Thus Mormonism, just as the broader religious community, moved forward with an optimism that faith and reason would together build a more enlightened future. As George Marsden writes, “By 1859, evangelicals, both scientists and theologians, thought they had discovered an impregnable synthesis between faith and reason. Scientific reasoning, the kind they most respected, firmly supported Christian faith. In principle, they were deeply wedded to a scientific culture, so long as it left room (indeed, a privileged place of honor) to add on their version of Christianity.” This assessment applies equally to Mormonism and its relationship to science and reason.
And then came Darwinism. Ironically, Marsden writes, Christian response to Darwinism wasn’t so much hostile as it was “ambivalent.” To Christian theologians, evolutionary theory presented “no new problem. If God could guide the natural evolution of mountains, he could creat other entities that way.” Eventually, however, secularists moved to exclude religion from the scientific conversation. They believed that “positive science must replace inferior ways that civilizations had previously used to find truth. To do this, the essential first step was the reform of science itself, to remove it from any connection to religion. … Science that continued to have the traditional references to religion must be called nonscience.” Until around 1910, Marsden writes, there had been two schools of thought among scientists: “one that viewed such traditional questions of reconciliation of science to the Bible as relevant, and another that saw them as wildly irrelevant and illegitimate.” After 1910, religion had effectively been banished from the scientific conversation, and the clash between the two became more like open warfare. Thus began what Marsden describes as the “dark ages” of Evangelicalism when evolution and science were attacked and demonized by believers.
We see this same clash of perspectives within Mormonism. In the early part of the twentieth century, BYU president George Brimhall began an effort to “include in [his] faculty … the best scholars of the church.” Brimhall’s hiring of “three of the most highly credentialed Utah academics of their day” to the theology faculty brought “a contagious enthusiasm for the latest intellectual pursuits” to BYU. Darwinism was taught openly and unashamedly (Brimhall himself remarked, “I too am an evolutionist”). One student showed the attitude of reconciliation between Mormon beliefs and science: “I had been a teacher of the Bible in several of the organizations of the church and now for the first time in my life I was learning some truths which made reasonable explanations of Bible difficulties.”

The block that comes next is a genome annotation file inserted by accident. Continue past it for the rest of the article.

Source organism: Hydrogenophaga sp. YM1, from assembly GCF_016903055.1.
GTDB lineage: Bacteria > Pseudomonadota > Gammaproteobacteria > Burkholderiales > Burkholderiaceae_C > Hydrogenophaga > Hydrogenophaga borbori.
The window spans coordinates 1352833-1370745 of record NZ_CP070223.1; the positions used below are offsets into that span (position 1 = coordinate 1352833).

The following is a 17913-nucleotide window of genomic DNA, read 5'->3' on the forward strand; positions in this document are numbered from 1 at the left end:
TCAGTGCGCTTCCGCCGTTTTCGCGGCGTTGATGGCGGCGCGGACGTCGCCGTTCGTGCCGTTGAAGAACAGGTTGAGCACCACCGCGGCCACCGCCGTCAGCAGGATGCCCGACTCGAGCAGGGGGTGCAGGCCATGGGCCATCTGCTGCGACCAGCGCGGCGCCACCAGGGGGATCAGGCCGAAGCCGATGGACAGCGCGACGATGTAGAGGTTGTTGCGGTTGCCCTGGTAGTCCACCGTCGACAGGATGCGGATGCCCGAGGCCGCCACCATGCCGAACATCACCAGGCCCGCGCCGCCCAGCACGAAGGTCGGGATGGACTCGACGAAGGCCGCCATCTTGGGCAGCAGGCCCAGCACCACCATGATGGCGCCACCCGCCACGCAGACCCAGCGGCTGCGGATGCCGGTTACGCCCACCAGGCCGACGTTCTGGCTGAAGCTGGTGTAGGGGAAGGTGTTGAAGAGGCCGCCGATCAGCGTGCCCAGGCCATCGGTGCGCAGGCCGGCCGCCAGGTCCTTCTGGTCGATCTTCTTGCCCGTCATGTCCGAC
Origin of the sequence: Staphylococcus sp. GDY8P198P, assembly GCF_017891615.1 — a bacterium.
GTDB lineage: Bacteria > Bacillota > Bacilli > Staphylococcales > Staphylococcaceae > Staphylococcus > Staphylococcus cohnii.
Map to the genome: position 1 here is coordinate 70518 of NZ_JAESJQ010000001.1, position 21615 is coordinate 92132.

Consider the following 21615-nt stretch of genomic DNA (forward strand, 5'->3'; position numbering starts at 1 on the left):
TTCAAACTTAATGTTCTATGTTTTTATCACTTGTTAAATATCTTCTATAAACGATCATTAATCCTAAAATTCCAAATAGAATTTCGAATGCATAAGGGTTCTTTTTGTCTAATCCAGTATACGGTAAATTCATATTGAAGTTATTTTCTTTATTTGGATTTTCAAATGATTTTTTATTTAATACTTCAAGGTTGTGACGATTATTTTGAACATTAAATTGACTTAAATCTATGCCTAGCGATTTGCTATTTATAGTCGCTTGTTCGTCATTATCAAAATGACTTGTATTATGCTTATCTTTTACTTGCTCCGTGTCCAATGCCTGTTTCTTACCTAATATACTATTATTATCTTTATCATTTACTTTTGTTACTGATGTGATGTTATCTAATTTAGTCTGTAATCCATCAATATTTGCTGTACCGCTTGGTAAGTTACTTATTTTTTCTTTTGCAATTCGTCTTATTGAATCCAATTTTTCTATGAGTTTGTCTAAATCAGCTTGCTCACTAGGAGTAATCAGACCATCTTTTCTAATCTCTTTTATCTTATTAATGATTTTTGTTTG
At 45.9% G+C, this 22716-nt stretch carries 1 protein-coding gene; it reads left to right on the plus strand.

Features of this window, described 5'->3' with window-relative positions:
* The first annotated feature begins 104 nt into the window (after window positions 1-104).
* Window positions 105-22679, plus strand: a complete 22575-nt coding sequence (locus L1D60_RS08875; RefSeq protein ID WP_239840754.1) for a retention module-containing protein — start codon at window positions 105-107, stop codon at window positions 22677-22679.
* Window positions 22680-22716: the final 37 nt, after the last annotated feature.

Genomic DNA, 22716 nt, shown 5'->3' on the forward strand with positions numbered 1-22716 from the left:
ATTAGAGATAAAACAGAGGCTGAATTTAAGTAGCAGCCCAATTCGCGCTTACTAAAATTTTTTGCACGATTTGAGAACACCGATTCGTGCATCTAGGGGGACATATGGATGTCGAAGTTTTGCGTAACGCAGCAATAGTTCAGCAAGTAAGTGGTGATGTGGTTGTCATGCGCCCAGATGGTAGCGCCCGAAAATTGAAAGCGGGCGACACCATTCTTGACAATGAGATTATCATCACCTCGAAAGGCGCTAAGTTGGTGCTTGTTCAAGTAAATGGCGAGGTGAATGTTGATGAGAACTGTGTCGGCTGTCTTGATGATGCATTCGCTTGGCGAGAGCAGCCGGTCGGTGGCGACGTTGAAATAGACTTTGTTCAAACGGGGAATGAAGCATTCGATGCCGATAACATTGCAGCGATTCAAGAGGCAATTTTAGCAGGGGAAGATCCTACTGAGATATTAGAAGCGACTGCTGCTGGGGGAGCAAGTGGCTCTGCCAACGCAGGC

But this mingling of religious and secular truth had by this time had become illegitimate, both for believers and scientists. Thus, Horace Cummings, church superintendent of schools, had “expressly forbidden” any textbook on the Bible “written by a non-member of our church.” Investigating the new emphasis on scholarship, Cummings reported to church leaders that the recently hired scholars were “applying the evolutionary theory and other philosophical hypotheses to principles of the gospel and to the teachings of the church in such a way as to disturb, if not destroy, the faith of the pupils.” After being questioned by six of the apostles, the three professors were dismissed. Heber J. Grant wrote, “We were of a unanimous opinion that it would be unsafe for them to continue teaching at the Brigham Young University.” In the aftermath of the dismissals, Thomas Martin wrote, students and faculty members became afraid to share their views on “matters of scientific and sociological value for fear of losing their positions and receiving the boycott of the church.”
Still, the belief that science and reason supported faith persisted in the church. In 1915 apostle John Widtsoe published “Rational Theology,” which he defined as follows:
A rational theology, as understood in this volume, is a theology which (1) is based on fundamental principles that harmonize with the knowledge and reason of man, (2) derives all of its laws, ordinances and authority from the accepted fundamental principles, and (3) finds expression and use in the everyday life of man. In short, a rational theology is derived from the invariable laws of the universe, and exists for the good of man.
Nevertheless, Widtsoe had accepted the separation of science and religion: “No attempt has been made to correlate the doctrines discussed with current philosophical opinions.” That said, he still believed that there was “a surprising harmony between the Gospel and all discovered truth.”
Others, however, believed that scientific theories that conflicted with orthodox Mormonism should be rejected. Apostle Joseph Fielding Smith wrote in 1936, Satan “has instilled into [humans’] minds the doctrine that they are not the offspring of God–‘begotten sons and daughters unto him’–but that they are the sons and daughters of lower forms of life. Satan has made many believe that such a thought is ‘beautiful,’ and that they have reached their present stage of development through long processes of change called ‘organic evolution,’ and by those processes have outdistanced their less fortunate ‘ancestors’ and ‘cousins’ among the animal and vegetable creations. How much more beautiful, noble, and inspiring, is the doctrine revealed from God!”
Against this backdrop of tension between science and faith emerged Mormon apologetics, or the effort among believers, without official sanction necessarily, to find rational evidence for Mormonism’s foundational claims.